Words were exchanged, a gun was pulled, shots were fired, people screamed. The all-too-familiar urban sequence, so glossily stylized, glamorized, in a never-ending stream of movies, hip-hop songs, TV shows. Only then the scene was over, and no one yelled cut; the track didn’t end, the chorus never kicked in.

Instead Perez was rushed to the hospital with gunshot wounds to his chest and ribs.

But even the impact of two bullets didn’t banish boxing from his thoughts. If anything, the shooting gave him even more focus. Throughout the two weeks in intensive care, through the month in the hospital, through the long, painful process of recuperation and rehabilitation, he repeated the same mantra he had first voiced to himself after that first fight.
This is for me. Not that street s—t. Not going back to that.

He’d be the first to tell you how lucky he was. He recuperated quickly and completely, and just six months later he was back in the ring, fighting with heightened determination and renewed purpose.

This time, he needed less than a minute to TKO his opponent. Ultimately, the shooting had affected his boxing career in only one lasting way: he was now Alex “The Brick City Bullet” Perez.

But outside of the ring, the incident had a more profound effect on the wild Newark youth. Coupled with the triumph of his pro debut, it helped open his eyes; helped him see that there were two ways he could go. “Either go all-out in the streets,” he told himself, “or go all-out to leave them. Can’t do both.”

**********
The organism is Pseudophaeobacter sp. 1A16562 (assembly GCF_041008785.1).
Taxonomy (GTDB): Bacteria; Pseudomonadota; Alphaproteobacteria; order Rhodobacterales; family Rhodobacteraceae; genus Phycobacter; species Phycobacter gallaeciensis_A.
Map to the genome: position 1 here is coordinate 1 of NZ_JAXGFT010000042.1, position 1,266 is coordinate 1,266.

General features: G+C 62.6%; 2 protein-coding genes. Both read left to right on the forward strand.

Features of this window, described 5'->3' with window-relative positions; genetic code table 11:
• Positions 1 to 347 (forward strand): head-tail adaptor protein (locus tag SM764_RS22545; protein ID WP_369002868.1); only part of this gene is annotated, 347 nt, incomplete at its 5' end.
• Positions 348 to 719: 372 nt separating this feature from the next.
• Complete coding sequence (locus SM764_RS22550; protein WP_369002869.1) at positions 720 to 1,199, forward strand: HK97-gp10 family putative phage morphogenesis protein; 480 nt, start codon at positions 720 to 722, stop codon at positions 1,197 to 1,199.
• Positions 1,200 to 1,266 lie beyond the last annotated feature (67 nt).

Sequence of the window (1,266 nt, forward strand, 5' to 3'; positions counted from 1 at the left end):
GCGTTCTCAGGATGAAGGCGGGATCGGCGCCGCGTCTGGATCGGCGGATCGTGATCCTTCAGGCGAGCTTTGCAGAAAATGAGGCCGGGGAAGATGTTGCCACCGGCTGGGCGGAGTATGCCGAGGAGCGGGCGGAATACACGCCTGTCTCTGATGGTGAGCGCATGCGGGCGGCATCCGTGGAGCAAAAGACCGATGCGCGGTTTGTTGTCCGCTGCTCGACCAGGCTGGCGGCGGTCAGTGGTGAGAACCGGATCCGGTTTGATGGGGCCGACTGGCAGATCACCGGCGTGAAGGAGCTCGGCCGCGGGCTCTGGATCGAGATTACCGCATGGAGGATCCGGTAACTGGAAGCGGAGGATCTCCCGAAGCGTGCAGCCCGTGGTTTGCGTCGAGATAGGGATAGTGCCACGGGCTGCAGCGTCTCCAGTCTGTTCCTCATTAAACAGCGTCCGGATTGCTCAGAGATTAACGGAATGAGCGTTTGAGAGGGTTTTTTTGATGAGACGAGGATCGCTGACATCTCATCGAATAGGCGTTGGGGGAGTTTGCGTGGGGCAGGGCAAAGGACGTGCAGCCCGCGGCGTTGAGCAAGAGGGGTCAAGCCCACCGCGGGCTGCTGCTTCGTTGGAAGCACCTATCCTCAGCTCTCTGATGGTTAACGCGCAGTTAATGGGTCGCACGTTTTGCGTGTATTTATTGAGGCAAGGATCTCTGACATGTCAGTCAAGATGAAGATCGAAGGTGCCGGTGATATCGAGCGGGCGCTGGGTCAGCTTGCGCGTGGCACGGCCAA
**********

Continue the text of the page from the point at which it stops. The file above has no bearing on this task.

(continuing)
He began to settle down, to focus. Fought four times in 2006, three more in 2007. Not the ceaseless activity of some young prospects, but enough to stay active, keep advancing, keep learning. And he kept winning.

But circumstances hit harder than an opponent’s punches could ever land. And so several years ago, when Jose Rosario’s wife was stricken with a cancer that would ultimately prove fatal, Perez found himself once again distracted by events outside of his control. With Rosario – who, in addition to co-running the gym where Perez trains, works full-time for New Jersey’s Essex County – occupied by his wife’s sickness, Perez’s career slowed, stalled. A year passed with no fights. Some of boxing’s biggest promoters and managers expressed interest in signing him (his younger brother, Mikey, is promoted by Golden Boy), but Perez repeatedly refused their advances. “I got loyalty,” he stated simply, when I asked why this was. “He’s basically my stepfather. There’s no way I’d ever leave him.”